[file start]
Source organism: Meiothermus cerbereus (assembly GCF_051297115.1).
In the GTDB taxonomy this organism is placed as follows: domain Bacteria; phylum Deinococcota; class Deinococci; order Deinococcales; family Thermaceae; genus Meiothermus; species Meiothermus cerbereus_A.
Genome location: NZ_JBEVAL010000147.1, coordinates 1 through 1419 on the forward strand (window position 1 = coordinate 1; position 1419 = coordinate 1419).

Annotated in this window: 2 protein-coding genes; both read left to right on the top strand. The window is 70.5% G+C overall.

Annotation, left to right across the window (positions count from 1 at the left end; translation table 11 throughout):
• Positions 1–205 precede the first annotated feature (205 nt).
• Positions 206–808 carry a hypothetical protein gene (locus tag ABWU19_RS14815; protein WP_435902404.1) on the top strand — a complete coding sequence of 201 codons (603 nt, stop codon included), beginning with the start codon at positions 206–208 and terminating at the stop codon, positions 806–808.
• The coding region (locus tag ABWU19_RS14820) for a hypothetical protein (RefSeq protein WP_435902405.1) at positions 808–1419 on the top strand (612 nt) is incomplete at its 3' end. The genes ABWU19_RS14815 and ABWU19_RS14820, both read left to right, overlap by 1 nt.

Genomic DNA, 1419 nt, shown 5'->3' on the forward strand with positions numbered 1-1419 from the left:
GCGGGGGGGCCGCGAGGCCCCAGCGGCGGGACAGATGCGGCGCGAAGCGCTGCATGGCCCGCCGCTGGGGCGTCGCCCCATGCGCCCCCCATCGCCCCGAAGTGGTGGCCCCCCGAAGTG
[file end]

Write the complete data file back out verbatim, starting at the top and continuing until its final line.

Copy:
Source organism: Meiothermus cerbereus (assembly GCF_051297115.1).
In the GTDB taxonomy this organism is placed as follows: domain Bacteria; phylum Deinococcota; class Deinococci; order Deinococcales; family Thermaceae; genus Meiothermus; species Meiothermus cerbereus_A.
Genome location: NZ_JBEVAL010000147.1, coordinates 1 through 1419 on the forward strand (window position 1 = coordinate 1; position 1419 = coordinate 1419).

Annotated in this window: 2 protein-coding genes; both read left to right on the top strand. The window is 70.5% G+C overall.

Annotation, left to right across the window (positions count from 1 at the left end; translation table 11 throughout):
• Positions 1–205 precede the first annotated feature (205 nt).
• Positions 206–808 carry a hypothetical protein gene (locus tag ABWU19_RS14815; protein WP_435902404.1) on the top strand — a complete coding sequence of 201 codons (603 nt, stop codon included), beginning with the start codon at positions 206–208 and terminating at the stop codon, positions 806–808.
• The coding region (locus tag ABWU19_RS14820) for a hypothetical protein (RefSeq protein WP_435902405.1) at positions 808–1419 on the top strand (612 nt) is incomplete at its 3' end. The genes ABWU19_RS14815 and ABWU19_RS14820, both read left to right, overlap by 1 nt.

Genomic DNA, 1419 nt, shown 5'->3' on the forward strand with positions numbered 1-1419 from the left:
GCGGGGGGGCCGCGAGGCCCCAGCGGCGGGACAGATGCGGCGCGAAGCGCTGCATGGCCCGCCGCTGGGGCGTCGCCCCATGCGCCCCCCATCGCCCCGAAGTGGTGGCCCCCCGAAGTG